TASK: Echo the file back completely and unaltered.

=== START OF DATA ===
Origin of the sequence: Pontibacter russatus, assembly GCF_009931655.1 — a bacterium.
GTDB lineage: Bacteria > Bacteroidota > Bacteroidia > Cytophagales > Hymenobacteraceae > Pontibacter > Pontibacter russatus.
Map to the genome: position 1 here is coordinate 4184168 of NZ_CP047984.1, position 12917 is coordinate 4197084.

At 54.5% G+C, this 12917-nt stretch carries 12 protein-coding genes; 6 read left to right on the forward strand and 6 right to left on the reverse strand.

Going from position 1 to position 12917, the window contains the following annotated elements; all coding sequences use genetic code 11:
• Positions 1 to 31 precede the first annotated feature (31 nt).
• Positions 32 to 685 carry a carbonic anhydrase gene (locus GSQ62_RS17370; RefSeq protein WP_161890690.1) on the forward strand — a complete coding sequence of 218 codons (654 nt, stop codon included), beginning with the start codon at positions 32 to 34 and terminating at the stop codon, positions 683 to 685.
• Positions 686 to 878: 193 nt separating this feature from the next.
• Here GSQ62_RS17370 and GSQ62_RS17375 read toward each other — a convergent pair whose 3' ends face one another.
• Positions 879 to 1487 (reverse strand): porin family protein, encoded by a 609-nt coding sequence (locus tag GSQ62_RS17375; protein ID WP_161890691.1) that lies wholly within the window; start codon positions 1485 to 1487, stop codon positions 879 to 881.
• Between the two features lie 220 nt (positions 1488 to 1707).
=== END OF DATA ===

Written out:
Origin of the sequence: Pontibacter russatus, assembly GCF_009931655.1 — a bacterium.
GTDB lineage: Bacteria > Bacteroidota > Bacteroidia > Cytophagales > Hymenobacteraceae > Pontibacter > Pontibacter russatus.
Map to the genome: position 1 here is coordinate 4184168 of NZ_CP047984.1, position 12917 is coordinate 4197084.

At 54.5% G+C, this 12917-nt stretch carries 12 protein-coding genes; 6 read left to right on the forward strand and 6 right to left on the reverse strand.

Going from position 1 to position 12917, the window contains the following annotated elements; all coding sequences use genetic code 11:
• Positions 1 to 31 precede the first annotated feature (31 nt).
• Positions 32 to 685 carry a carbonic anhydrase gene (locus GSQ62_RS17370; RefSeq protein WP_161890690.1) on the forward strand — a complete coding sequence of 218 codons (654 nt, stop codon included), beginning with the start codon at positions 32 to 34 and terminating at the stop codon, positions 683 to 685.
• Positions 686 to 878: 193 nt separating this feature from the next.
• Here GSQ62_RS17370 and GSQ62_RS17375 read toward each other — a convergent pair whose 3' ends face one another.
• Positions 879 to 1487 (reverse strand): porin family protein, encoded by a 609-nt coding sequence (locus tag GSQ62_RS17375; protein ID WP_161890691.1) that lies wholly within the window; start codon positions 1485 to 1487, stop codon positions 879 to 881.
• Between the two features lie 220 nt (positions 1488 to 1707).